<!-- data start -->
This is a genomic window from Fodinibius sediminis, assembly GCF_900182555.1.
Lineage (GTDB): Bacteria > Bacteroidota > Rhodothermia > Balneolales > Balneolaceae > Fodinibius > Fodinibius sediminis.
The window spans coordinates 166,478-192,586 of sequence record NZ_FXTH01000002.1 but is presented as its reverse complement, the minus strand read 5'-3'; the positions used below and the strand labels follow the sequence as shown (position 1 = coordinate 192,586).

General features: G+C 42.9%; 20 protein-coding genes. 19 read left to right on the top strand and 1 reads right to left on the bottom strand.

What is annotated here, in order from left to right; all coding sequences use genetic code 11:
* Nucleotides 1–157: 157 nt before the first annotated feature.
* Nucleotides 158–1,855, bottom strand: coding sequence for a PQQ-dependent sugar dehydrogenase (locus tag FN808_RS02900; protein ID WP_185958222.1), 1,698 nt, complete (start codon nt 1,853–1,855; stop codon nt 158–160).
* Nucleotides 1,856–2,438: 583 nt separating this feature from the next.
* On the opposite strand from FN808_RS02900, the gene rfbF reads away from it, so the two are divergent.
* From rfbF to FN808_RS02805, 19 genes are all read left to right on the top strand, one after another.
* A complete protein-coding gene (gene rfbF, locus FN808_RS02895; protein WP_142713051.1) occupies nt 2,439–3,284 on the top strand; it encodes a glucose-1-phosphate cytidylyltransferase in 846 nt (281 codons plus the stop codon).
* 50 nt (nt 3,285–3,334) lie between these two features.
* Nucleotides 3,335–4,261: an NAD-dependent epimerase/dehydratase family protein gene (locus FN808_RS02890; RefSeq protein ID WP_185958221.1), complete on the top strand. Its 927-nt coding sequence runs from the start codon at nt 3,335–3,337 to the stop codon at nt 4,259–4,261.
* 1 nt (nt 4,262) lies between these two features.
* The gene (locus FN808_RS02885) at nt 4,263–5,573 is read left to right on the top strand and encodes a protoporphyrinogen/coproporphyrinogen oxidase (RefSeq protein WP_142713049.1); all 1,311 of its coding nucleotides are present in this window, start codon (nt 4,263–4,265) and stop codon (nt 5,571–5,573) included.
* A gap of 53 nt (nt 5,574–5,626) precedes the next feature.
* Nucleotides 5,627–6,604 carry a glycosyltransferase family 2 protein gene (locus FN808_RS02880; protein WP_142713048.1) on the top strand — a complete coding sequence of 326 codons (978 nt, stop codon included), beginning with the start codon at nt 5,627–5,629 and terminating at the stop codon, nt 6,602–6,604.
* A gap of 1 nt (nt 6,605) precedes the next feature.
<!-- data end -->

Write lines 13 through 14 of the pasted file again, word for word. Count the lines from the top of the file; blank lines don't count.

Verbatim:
* Nucleotides 3,335–4,261: an NAD-dependent epimerase/dehydratase family protein gene (locus FN808_RS02890; RefSeq protein ID WP_185958221.1), complete on the top strand. Its 927-nt coding sequence runs from the start codon at nt 3,335–3,337 to the stop codon at nt 4,259–4,261.
* 1 nt (nt 4,262) lies between these two features.